St. Lucifer – Music Is Violence (2018)

St. Lucifer music is violence album cover
Image courtesy of St. Lucifer

The single ‘Music is Violence’, the title track of the sophomore release of electropunk band St. Lucifer, is very much what one might expect of an electropunk band named St. Lucifer. The song pulls the steampunk techno aesthetic that just sounds like a dystopian future together with the rough sounds of early punk and even some nu metal. An ensemble of synths and a conglomeration of mechanical sounds driven by a repetitive hook and a drum loop, ‘Music is Violence’ is a somewhat messy and thoughtless attempt at a catchy night club dance/pop song.

While the press release describes the song as ‘insanely catchy…pop perfection’, the hook, ‘music is violence, confusion is silence’, is actually quite monotonous. Sure, it’ll get stuck in your head, I’ll give it that, but it’s the kind of thing that gets stuck even though you maybe don’t want it to be there. The main vocal track on the hook is not only too low in the singer’s register but also isn’t quite in time, singing just a little ahead of the beat, to the point that it almost completely tears away from the backing tracks, resulting in a sloppy texture during the most important part of the song.

The song itself is very repetitive; it starts with a chorus and an instrumental which together totals about 30 seconds, and by the end of that 30 second period, the listener has already been introduced to every musical idea the song has to offer. Nothing new happens to retain attention. The verse and bridge are just variants on the instrumental, with the most interesting thing being the start of the bridge when a new chord progression is finally heard. Now I’m not one to frown on repetition, especially in the genre of dance music where repetition is the name of the game. The issue with this song is that the hook and the drum loop that drive the song are not interesting or catchy enough to carry the song, and a repetitive song with a weak hook is just a weak song.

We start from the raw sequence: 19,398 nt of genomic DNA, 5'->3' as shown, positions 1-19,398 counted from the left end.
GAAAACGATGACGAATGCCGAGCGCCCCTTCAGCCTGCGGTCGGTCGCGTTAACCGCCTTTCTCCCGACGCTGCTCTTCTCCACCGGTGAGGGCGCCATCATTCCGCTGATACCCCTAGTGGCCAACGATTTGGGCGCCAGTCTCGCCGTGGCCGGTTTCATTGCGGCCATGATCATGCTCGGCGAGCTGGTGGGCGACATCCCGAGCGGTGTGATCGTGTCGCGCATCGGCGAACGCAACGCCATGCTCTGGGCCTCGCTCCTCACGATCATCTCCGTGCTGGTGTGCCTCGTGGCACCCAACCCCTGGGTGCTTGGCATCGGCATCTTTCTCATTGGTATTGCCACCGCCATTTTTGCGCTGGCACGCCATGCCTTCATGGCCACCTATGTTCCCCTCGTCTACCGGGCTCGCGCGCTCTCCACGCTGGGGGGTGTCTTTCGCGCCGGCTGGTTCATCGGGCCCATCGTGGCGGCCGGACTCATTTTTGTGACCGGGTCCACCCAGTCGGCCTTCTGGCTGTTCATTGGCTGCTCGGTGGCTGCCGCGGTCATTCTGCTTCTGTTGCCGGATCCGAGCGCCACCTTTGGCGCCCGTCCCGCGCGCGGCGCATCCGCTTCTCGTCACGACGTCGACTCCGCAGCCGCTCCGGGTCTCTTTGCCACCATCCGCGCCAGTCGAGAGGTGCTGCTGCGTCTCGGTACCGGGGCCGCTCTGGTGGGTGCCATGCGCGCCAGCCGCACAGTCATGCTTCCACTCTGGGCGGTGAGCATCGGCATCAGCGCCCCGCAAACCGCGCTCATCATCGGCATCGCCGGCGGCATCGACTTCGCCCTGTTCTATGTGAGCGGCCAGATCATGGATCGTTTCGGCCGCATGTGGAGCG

Even so, the instrumentation is really pretty good. All the synth sounds work for what St. Lucifer is doing, which is an eclectic electronic kind of sound that even hints at some 80s techno-pop inspiration. Additionally, the guitar work was very well placed. This kind of song really doesn’t have a lot of room for guitar, making the job difficult, but the guitarist did a great job of fitting right in with solid parts to give the song the extra support where it was needed. The only thing I didn’t like was the mechanical beeps, squeaks and squeals in the background, mostly in the left speaker. They didn’t contribute anything except extra commotion and chaos, and being so high-pitched and exposed, it reached the point that it was painful to listen to.

The lyrics were difficult to understand, especially in the verses when the clean vocals were not as loud as in the chorus and bridge, leaving the distorted vocal to carry the melody. Semi-meaningless rabble, probably written more because of the phonetically pleasing rhyme scheme and the repetition thereof. While fun and semi-meaningless lyrics can be great for a light party song, when the lyrics are weak, the melody needs to be strong to pick up the slack. The lyrics did a lot to contribute to the vague steampunk aesthetic, with lines like ‘disaster for the solar system’ and ‘machines don’t talk unless you insist them’, but there wasn’t any clear storyline, topic or message. I couldn’t even tell you what they mean by the main lyric ‘Music is violence, confusion is silence’, or at least not with any
more certainty than an educated guess.

Amidst a turbulent year and a half of lineup changes and other obstacles, the road to this release was a tough one for St. Lucifer. All in all, I think this song isn’t much more than a collection of mechanical noise to one day add to the growing mass of mechanical noise left in the gutters of the music industry and forgotten. It isn’t the worst thing I’ve heard, but it’s definitely not a great piece of music. There are good ideas at the roots of it, but ‘too repetitive’ and ‘not engaging’ are textbook signs of a less-than-successful release.

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